“I could never give them back.”

“You signed yourself up for this.”

“I don’t know how you do it, I could never give them back.”

“My heart is too sensitive to do anything like foster care.”

well-meaning sympathizers of foster parents.

These are all just some of the lines that I think most foster parents hear from time to time. While I’m sure they are well-intentioned, I think it comes down to the fact that most of us just don’t or didn’t know what to expect until we started living the life of foster care. Timelines are measured by shorter milestones (“If _______ is here for Halloween, she should be a cat!” or “If ________ is still here for this vacation, it would be a great time for him to learn to swim.”), and permanency is rarely discussed. We found out early on that discussions of “if _________ stays forever, we’ll do x, y, & z” are futile and lead to unnecessary daydreaming. For most cases in foster care, that permanency is not the goal, and we have to remind ourselves of that. It’s a different way of life, and expecting others to understand it when they aren’t living it is a recipe for added stress and resentment.

When our first foster child, M, was scheduled to go home after a year and a half with us, the build-up to that day was almost as agonizing as saying goodbye. During that week, I was reminded several times by several people that we had, in fact, signed ourselves up for this. My husband and I were also both recipients of several variations of the same phrase: “I don’t know how you do it, I could never give them back.”

Look. I get it. Most of us reading this get it: we KNOW we signed up for this. We knew when we took the classes, prepared our homes and our families, bought the extra bedding and toothbrushes, that we were volunteering for inevitable heartbreak. My go-to response to statements like these used to be “my adult heart can handle the heartbreak better than their pure child heart can handle feeling unloved.” I was proud of that response too – it sounded crafted from a poetic foster care book, and it probably was. I’m not sure what I was looking to gain by responding with that statement…did I want to sting back with something prophetic? Did I want to spread the word about foster care? I have no idea. These days, I just shrug and acknowledge the fact that yes, yes we did sign up for this. Now and again, I’ll make a smartassed quip like “Well apparently the law says we have to,” when someone tells us that they could never give the kids back (it’s true though, am I right?). I guess defending my decisions was my own way of defending myself and rationalizing the goings on, putting it in a language my heart could understand.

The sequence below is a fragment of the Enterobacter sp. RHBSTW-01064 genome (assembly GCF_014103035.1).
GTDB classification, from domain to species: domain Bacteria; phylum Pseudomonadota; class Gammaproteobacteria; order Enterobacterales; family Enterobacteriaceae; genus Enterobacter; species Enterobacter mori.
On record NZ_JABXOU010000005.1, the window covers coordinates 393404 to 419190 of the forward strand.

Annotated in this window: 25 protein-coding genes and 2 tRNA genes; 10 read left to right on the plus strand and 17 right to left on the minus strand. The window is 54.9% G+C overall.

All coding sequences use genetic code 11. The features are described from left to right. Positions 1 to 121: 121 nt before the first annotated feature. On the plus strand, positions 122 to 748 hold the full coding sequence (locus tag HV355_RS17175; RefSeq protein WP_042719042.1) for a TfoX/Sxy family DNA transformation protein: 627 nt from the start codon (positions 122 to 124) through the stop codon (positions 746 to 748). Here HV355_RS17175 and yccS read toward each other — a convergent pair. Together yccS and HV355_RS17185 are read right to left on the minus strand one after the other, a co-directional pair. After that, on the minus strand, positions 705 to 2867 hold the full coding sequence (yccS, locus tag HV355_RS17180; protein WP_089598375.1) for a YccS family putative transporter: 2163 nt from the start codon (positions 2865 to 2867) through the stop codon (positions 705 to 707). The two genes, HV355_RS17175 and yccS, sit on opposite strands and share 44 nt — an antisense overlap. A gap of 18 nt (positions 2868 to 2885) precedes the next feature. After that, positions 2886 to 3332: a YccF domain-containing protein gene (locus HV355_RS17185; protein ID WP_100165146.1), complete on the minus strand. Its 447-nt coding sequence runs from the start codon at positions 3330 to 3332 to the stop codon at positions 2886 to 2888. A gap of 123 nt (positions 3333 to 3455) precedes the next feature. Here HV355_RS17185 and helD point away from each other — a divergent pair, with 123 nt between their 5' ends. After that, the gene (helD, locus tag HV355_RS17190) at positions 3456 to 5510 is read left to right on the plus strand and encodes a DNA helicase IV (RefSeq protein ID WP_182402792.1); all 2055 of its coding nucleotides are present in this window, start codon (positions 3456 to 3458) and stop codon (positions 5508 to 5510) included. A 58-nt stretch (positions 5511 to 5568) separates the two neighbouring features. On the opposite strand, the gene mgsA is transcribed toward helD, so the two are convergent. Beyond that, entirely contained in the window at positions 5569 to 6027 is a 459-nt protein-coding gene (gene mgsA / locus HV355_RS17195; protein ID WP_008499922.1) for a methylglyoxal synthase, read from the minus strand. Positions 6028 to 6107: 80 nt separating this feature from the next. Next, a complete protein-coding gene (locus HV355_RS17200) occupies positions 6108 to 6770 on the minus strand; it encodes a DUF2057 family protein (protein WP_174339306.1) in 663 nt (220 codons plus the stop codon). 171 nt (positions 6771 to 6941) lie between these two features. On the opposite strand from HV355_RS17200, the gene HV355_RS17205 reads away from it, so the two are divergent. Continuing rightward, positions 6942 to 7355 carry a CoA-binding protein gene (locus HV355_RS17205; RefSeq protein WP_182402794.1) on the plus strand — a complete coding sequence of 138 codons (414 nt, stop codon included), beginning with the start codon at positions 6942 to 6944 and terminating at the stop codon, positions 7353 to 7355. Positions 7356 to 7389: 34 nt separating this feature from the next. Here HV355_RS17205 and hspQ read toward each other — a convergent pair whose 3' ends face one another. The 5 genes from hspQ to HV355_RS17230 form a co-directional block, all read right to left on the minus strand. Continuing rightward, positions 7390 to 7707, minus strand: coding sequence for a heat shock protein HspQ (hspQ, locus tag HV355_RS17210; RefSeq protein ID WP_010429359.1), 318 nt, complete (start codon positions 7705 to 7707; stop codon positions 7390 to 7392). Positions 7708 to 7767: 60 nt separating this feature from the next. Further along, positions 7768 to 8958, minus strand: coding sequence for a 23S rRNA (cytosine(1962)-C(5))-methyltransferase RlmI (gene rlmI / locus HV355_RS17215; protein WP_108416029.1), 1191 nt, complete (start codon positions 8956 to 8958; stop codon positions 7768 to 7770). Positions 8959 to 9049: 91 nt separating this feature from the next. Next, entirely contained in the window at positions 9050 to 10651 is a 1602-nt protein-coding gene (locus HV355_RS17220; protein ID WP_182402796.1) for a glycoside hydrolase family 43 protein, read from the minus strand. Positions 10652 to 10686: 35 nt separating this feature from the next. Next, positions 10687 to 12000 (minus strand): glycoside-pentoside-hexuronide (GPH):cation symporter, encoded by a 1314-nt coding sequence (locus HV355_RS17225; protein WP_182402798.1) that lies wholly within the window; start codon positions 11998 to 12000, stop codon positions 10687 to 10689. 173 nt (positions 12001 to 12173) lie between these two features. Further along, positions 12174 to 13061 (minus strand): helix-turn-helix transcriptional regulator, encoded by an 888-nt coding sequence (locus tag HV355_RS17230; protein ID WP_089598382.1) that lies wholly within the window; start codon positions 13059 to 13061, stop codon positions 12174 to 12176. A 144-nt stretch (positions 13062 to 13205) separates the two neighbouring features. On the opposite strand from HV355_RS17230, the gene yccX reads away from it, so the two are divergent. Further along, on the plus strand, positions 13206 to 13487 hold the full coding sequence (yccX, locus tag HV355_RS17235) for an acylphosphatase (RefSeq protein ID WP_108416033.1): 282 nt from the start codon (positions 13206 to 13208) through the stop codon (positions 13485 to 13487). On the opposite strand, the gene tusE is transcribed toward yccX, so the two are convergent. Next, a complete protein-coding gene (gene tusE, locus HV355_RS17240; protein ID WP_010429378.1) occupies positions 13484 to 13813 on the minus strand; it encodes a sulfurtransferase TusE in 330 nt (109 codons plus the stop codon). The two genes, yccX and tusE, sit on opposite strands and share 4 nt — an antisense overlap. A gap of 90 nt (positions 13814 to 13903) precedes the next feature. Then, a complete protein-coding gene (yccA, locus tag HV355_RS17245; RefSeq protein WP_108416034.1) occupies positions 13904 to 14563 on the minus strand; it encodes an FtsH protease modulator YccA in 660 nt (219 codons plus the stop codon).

After M was reunified with her family, after the few days that went by where I could look at her picture without breaking down in tears, I found myself subconsciously making the shift in who I turned to for support. My family is beyond blessed to have such a wonderful support network: our parents love these kids like their own grandchildren, extended family invests time and interest into them, friends love on them and offer sitter services…. We couldn’t have asked for a better response from our loved ones when we told them we had decided to open our home to foster care. However, in times like family reunification, I’ve found that they just don’t GET it. The sympathy and the empathy is there, but it’s so difficult to rationalize to people who are missing the children that you brought into their lives solely because they are now a part of your life. When M left, I almost felt the need to apologize to my parents, because I knew they missed her just as much as we did. The guilt was tremendous. I’ve spoken with other foster parents whose families have begged them not to take another placement because of the agony it caused when the last one left. And yet……we do it. Hopefully, our loved ones get that we have our reasons for pressing on. I’ve learned that venting and turning to them for support is one thing, but having a group of people in this non-traditional boat with you is a make-or-break situation. A daily group text message with other foster moms who I have met through a local foster mother support group has been my saving grace. They GET it. In ways that our extended family and friends can’t these women just understood without having to say a thing. We’ve celebrated together, we’ve cried together, we’ve released frustrations through margaritas and queso dip together. Finding and connecting with other foster parents who have shared similar situations is highest recommendation I can have when it comes to dealing with the emotions of foster care.

Because remember…..after all, we signed up for this.


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